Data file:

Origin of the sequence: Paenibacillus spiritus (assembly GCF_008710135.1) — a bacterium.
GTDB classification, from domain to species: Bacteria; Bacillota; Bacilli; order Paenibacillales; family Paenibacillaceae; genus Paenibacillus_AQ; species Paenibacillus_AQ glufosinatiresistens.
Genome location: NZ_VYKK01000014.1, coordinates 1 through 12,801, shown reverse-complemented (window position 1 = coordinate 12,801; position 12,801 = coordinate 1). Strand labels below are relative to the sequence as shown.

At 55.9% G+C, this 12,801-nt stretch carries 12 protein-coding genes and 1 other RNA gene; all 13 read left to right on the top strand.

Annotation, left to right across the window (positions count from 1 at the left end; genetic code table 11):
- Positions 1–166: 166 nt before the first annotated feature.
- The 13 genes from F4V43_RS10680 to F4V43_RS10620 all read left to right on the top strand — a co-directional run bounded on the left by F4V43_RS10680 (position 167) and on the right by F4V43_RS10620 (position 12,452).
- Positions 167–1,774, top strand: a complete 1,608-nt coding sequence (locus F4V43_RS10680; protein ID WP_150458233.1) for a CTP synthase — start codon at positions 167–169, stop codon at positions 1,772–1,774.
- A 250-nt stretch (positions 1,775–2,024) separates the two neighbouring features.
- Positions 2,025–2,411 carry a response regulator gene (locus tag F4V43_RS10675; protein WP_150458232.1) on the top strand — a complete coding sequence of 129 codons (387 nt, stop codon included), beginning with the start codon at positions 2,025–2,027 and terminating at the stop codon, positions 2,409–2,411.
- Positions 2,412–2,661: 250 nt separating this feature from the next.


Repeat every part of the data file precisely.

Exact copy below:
Origin of the sequence: Paenibacillus spiritus (assembly GCF_008710135.1) — a bacterium.
GTDB classification, from domain to species: Bacteria; Bacillota; Bacilli; order Paenibacillales; family Paenibacillaceae; genus Paenibacillus_AQ; species Paenibacillus_AQ glufosinatiresistens.
Genome location: NZ_VYKK01000014.1, coordinates 1 through 12,801, shown reverse-complemented (window position 1 = coordinate 12,801; position 12,801 = coordinate 1). Strand labels below are relative to the sequence as shown.

At 55.9% G+C, this 12,801-nt stretch carries 12 protein-coding genes and 1 other RNA gene; all 13 read left to right on the top strand.

Annotation, left to right across the window (positions count from 1 at the left end; genetic code table 11):
- Positions 1–166: 166 nt before the first annotated feature.
- The 13 genes from F4V43_RS10680 to F4V43_RS10620 all read left to right on the top strand — a co-directional run bounded on the left by F4V43_RS10680 (position 167) and on the right by F4V43_RS10620 (position 12,452).
- Positions 167–1,774, top strand: a complete 1,608-nt coding sequence (locus F4V43_RS10680; protein ID WP_150458233.1) for a CTP synthase — start codon at positions 167–169, stop codon at positions 1,772–1,774.
- A 250-nt stretch (positions 1,775–2,024) separates the two neighbouring features.
- Positions 2,025–2,411 carry a response regulator gene (locus tag F4V43_RS10675; protein WP_150458232.1) on the top strand — a complete coding sequence of 129 codons (387 nt, stop codon included), beginning with the start codon at positions 2,025–2,027 and terminating at the stop codon, positions 2,409–2,411.
- Positions 2,412–2,661: 250 nt separating this feature from the next.